A gathering of the faithful: An electric energy permeated the Equal Justice Initiative’s Peace and Justice Summit weekend in Montgomery, Alabama. When I arrive downtown to the Renaissance Montgomery Hotel, the lobby is abuzz with eager attendees: black, white, brown, young and old. During the sessions that I attend, presenters such as Michelle Alexander (civil rights lawyer, scholar and author of The New Jim Crow: Mass Incarceration in the Age of Colorblindness); Ava DuVernay (producer and film director–Selma, 13, and A Wrinkle in Time); U.S. Senator Cory Booker (D-NJ); Common (actor/poet/hip-hop artis); Sherrilyn Ifill (lawyer, author, and President and Director-Counsel for the NAACP Legal Defense Fund); Anna Devere Smith (actress, playwright, and professor); and Congressman John Lewis (civil rights leader) speak in stark terms about historical racism in American that fueled the enslavement of Africans, public lynchings, and legal discrimination and continues to fuel the machinery of mass incarceration.

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Anna Devere Smith and Ava DuVernay (courtesy D. Dougherty)
  • Alexander says that remembering our history—especially the atrocities committed against African-Americans in the past– is a critical part of “birthing a new nation… based on truth and reconciliation.” She emphasizes that slavery didn’t die, it evolved into mass incarceration. She equates lynchings to the epidemic of police shootings of black men. “Today’s videos spotlight the killing of black men, so there is no way to hide the truth. There is no data collected on the number of blacks killed by police. We need to count every life because they matter. She called for “a radical grassroots movement…to shake the foundations of the system. She says that in the same way that civil rights workers organized communities in the south. Today’s advocates need to have a strategy that builds a movement “state by state, community by community, and county-by-county.”


Michelle Alexander (courtesy D. Dougherty)

  • Moderator and journalist Jelani Cobb addresses the issue of violence against black women that dates back to the terrorizing and lynching of black women whose men were lynched. (In 1918, Mary Turner, a pregnant 19-year old from Lowndes County, Georgia, publicly denies that her husband is guilty of murdering a plantation owner; as a consequence, Turner is hung by her feet, set on fire, and shot. While still alive, the killers split her stomach open, and the baby slides out. When they see that the infant is still alive, they stomp it to death.) Cobb points out that even today black women are left to deal with the collateral damage of mass incarceration. He noted that Ida B. Wells, journalist, suffragette, and one of the founders of the NAACP, investigated and documented lynchings after three of her friends who owned a grocery store were lynched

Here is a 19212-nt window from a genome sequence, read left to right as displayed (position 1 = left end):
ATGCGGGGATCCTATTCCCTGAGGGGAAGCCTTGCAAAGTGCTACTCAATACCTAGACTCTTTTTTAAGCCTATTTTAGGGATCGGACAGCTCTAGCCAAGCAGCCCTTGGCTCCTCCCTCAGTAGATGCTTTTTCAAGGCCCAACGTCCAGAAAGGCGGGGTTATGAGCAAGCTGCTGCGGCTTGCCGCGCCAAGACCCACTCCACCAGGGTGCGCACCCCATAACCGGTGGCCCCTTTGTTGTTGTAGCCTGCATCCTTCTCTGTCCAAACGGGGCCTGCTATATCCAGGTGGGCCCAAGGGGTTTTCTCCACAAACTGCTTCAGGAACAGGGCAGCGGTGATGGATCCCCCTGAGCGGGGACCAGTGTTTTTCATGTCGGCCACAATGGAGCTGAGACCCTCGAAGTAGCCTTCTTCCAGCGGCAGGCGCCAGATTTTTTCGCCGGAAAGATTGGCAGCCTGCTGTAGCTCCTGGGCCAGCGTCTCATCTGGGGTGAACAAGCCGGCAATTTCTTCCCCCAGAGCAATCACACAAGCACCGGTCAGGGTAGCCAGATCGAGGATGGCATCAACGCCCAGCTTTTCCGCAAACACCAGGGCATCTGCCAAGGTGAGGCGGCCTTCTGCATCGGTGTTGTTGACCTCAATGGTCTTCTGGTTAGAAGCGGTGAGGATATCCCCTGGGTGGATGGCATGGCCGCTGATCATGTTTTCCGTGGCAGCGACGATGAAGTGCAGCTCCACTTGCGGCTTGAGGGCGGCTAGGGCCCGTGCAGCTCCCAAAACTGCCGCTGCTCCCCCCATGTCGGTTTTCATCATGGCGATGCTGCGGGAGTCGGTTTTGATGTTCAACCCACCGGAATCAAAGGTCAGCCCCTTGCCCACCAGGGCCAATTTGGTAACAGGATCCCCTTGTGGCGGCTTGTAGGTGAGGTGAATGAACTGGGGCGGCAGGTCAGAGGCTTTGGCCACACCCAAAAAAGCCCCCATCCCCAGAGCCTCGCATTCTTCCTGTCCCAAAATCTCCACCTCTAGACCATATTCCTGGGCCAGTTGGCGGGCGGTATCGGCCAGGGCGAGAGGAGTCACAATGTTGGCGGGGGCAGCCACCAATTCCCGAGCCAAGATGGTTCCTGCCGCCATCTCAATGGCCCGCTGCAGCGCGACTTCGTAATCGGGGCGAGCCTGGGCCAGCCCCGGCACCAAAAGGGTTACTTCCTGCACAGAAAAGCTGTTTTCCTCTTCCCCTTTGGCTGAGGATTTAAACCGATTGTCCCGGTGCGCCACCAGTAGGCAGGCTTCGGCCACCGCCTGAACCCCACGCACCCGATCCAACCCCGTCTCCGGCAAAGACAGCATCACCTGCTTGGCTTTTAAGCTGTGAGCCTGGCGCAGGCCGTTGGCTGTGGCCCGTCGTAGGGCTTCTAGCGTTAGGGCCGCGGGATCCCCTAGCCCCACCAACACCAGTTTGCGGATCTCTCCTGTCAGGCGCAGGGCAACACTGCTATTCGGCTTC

• En route to downtown, Juawannia Peterson, my Uber driver, a Montgomery resident and recent communications graduate, informs me that descendants of lynching victims are in Montgomery for interviews and to visit the National Memorial to Peace and Justice. Although I don’t get to see them, I hear, later, that some family members spent hours at the Memorial. She adds that she’s spotted Michael Steele, conservative Republican and former head of the Republican National Committee, and Jesse L. Jackson, civil rights leader, politician, and Baptist minister. This is the place to be this weekend!
  • At the final session I attend, Common shares the stage with Senator Booker and educator/activist Brittany Packnett. He walks on stage to shouts and screams of approval. At one point, he does an impromptu rap dedicated to Booker and thoroughly engages the audience. Common says that activism has been the root of his career. “It started when I would help people in the community who had less than I did.” Common has visited prisons in CA and encourages other artists and rappers to “get involved.”

The Legacy Museum: From Enslavement to Mass Incarceration